The Genius of Plato

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Plato was born to an aristocratic family in Athens, Greece. When he was a child his father, Ariston, who was believed to be descended from the early kings of Athens died, and his mother, Perictione married Pyrilampes. As a young man Plato was always interested in political leadership and eventually became a disciple of Socrates. He followed his philosophy and his dialectical style, which is believed to be the search for truth through questions, answers, and additional questions. After witnessing the death of Socrates at the hands of the Athenian democracy in 399 B.C., Plato left Athens and continued to travel to Italy, Sicily, and Egypt. (Internet)

In 387 B.C. Plato founded the Academy in Athens otherwise known as the first European university. The Academy provided a wide range of curriculum including subjects such as astronomy, biology, philosophy, political theory, and mathematics. Aristotle was the Academy's most outstanding student. (Internet)

The internal affairs of the academy ruled the next 20 years of Plato's life and he wrote nothing. Many Greek youths were attracted to the new school. Plato then went to Syracuse to supervise the education of the ruling prince. Plato was not certain about the success of this adventure although he felt he could not refuse this opportunity of putting his ideas to a test. It did not work out for Plato and he returned to Athens in 360 B.C. He then devoted himself to teaching and lecturing at the Academy. He died at age 80 in Athens in 348 B.C. Before his death Plato completed the Sophist, the Politicus, the Philebus, the Timaeus and finally the Laws.



The Symposium is the most widely read of Plato's dialogues with the exception of the Republic and it is with good reason. It's literary merit is outstanding with philosophical and psychological sources (Allen)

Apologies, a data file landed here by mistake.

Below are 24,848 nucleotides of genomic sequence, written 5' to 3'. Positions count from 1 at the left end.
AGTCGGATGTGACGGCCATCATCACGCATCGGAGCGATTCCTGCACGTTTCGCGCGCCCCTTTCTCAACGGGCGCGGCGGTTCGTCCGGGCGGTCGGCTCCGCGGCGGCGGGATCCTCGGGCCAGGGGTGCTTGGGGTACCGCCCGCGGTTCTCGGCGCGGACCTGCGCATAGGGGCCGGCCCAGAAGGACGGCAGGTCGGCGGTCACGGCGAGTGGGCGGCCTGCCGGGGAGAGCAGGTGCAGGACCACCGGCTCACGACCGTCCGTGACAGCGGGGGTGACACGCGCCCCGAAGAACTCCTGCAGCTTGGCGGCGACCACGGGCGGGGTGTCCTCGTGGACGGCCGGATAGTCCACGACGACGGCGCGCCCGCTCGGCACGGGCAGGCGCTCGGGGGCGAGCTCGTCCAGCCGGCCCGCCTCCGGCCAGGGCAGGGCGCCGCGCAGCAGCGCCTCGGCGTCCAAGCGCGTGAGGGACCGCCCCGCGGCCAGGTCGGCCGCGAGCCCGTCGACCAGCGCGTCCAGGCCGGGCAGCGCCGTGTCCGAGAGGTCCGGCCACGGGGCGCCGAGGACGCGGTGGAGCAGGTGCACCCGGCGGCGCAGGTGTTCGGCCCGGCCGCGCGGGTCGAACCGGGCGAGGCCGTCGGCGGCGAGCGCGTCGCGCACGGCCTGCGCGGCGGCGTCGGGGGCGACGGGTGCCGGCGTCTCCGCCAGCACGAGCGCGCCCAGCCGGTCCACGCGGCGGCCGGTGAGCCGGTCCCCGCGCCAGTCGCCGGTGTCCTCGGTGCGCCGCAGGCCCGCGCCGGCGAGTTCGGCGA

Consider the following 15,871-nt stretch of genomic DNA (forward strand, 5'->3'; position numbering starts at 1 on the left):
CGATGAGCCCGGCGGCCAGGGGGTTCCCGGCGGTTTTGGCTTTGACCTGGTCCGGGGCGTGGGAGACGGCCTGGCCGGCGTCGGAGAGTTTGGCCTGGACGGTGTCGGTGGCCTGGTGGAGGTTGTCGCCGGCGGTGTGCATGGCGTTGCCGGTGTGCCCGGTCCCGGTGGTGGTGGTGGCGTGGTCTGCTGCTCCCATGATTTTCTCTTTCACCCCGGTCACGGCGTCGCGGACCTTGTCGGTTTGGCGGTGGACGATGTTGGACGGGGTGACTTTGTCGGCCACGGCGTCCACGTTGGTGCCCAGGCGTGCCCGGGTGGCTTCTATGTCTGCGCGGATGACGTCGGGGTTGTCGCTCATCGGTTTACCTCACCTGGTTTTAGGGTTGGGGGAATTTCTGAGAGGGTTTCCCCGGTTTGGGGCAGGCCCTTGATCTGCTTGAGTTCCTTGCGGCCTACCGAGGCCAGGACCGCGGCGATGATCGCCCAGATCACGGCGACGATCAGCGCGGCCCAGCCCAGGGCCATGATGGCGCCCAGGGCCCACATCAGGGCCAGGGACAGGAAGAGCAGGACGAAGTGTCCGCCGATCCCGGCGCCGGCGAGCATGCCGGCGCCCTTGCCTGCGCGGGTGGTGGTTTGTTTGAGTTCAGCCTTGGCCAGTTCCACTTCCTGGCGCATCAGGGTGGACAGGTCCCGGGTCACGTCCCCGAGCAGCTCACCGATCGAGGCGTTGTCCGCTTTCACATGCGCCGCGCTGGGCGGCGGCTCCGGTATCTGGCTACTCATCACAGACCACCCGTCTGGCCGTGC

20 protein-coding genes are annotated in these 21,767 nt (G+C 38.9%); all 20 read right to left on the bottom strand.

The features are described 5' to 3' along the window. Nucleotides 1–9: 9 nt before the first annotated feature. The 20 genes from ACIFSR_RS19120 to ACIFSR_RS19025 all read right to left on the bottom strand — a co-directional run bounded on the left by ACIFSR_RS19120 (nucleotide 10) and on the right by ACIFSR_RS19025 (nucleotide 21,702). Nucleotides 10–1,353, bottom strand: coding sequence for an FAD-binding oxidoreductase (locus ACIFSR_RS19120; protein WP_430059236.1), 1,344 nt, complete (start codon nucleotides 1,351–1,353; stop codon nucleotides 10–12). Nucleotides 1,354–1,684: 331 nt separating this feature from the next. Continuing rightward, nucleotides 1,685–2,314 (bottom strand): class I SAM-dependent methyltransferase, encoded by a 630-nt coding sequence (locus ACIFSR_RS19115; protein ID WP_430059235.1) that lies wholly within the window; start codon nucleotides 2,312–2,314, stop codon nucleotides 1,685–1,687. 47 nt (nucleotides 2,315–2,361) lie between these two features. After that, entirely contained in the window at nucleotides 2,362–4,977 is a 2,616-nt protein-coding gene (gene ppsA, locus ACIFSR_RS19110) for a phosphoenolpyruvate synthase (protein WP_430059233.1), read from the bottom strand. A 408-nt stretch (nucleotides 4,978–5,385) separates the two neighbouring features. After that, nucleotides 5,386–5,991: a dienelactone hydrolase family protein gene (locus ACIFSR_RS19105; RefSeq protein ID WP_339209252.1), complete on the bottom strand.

In the early dialogues Socrates always played the leading roll. In all of them, Plato was trying to keep the spirit of Socrates alive. There are also early dialogues that portray Socrates in whimsical moods but always with a serious purpose. (Allen)

The Republic was the most revealing of all Plato's early writings. Plato believed that one could not seriously construct a political theory without a metaphysics. Therefore, we ...

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...t they don't have enough willpower to stop. It all comes down to lack of control and lack of reason. Most of what we do is not based on rational thought and even though we know that it should be we too do not have the willpower to change our lifestyles around. First of all, we wouldn't be able to survive because it would mean getting rid of all emotional thoughts and feelings and that is close to impossible. Second to live like that would seem so far out and unreal that no one would even try to attempt it. No one can live life without love, lust, hate, and fear they are things that every human being is born with and will die with. Plato always presumed that rational was good, and right, but to us in this world rational is impossible. (Swanson)


Allen, R.E. The Dialogues of Plato, Volume II. London: Yale University Press Publisher, 1991.

Grant, Michael. Cicero, Selected Works. Blatimore: Penguin Books Publisher, 1960.

Dolan, John P. The Essentials Erasmus. New York: The new American Library Publisher, 1964

Internet. Plato (circa 428-C.-347 B.C) Plato Page.

Hare, R.M. Plato. London: Oxford University Press, 1892
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